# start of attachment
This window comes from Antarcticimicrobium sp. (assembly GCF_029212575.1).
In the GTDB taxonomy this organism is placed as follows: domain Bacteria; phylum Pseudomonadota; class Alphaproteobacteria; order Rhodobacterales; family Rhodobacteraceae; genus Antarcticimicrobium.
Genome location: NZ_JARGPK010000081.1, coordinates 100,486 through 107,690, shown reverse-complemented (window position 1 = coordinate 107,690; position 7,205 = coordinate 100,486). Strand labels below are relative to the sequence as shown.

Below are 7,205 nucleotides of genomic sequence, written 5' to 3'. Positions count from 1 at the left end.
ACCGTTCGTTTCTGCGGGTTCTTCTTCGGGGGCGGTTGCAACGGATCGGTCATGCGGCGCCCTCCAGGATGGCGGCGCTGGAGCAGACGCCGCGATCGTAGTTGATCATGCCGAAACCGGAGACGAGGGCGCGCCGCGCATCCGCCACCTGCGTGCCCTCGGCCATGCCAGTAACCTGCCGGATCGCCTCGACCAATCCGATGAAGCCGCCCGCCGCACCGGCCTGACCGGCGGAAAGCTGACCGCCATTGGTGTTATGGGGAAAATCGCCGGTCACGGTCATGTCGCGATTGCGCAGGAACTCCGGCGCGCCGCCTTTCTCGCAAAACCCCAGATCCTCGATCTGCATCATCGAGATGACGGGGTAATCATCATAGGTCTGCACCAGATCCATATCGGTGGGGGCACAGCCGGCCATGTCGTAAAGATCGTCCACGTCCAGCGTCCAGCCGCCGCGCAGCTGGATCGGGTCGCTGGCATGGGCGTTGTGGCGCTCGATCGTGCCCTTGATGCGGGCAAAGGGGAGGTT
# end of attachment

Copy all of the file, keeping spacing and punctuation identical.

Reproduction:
This window comes from Antarcticimicrobium sp. (assembly GCF_029212575.1).
In the GTDB taxonomy this organism is placed as follows: domain Bacteria; phylum Pseudomonadota; class Alphaproteobacteria; order Rhodobacterales; family Rhodobacteraceae; genus Antarcticimicrobium.
Genome location: NZ_JARGPK010000081.1, coordinates 100,486 through 107,690, shown reverse-complemented (window position 1 = coordinate 107,690; position 7,205 = coordinate 100,486). Strand labels below are relative to the sequence as shown.

Below are 7,205 nucleotides of genomic sequence, written 5' to 3'. Positions count from 1 at the left end.
ACCGTTCGTTTCTGCGGGTTCTTCTTCGGGGGCGGTTGCAACGGATCGGTCATGCGGCGCCCTCCAGGATGGCGGCGCTGGAGCAGACGCCGCGATCGTAGTTGATCATGCCGAAACCGGAGACGAGGGCGCGCCGCGCATCCGCCACCTGCGTGCCCTCGGCCATGCCAGTAACCTGCCGGATCGCCTCGACCAATCCGATGAAGCCGCCCGCCGCACCGGCCTGACCGGCGGAAAGCTGACCGCCATTGGTGTTATGGGGAAAATCGCCGGTCACGGTCATGTCGCGATTGCGCAGGAACTCCGGCGCGCCGCCTTTCTCGCAAAACCCCAGATCCTCGATCTGCATCATCGAGATGACGGGGTAATCATCATAGGTCTGCACCAGATCCATATCGGTGGGGGCACAGCCGGCCATGTCGTAAAGATCGTCCACGTCCAGCGTCCAGCCGCCGCGCAGCTGGATCGGGTCGCTGGCATGGGCGTTGTGGCGCTCGATCGTGCCCTTGATGCGGGCAAAGGGGAGGTT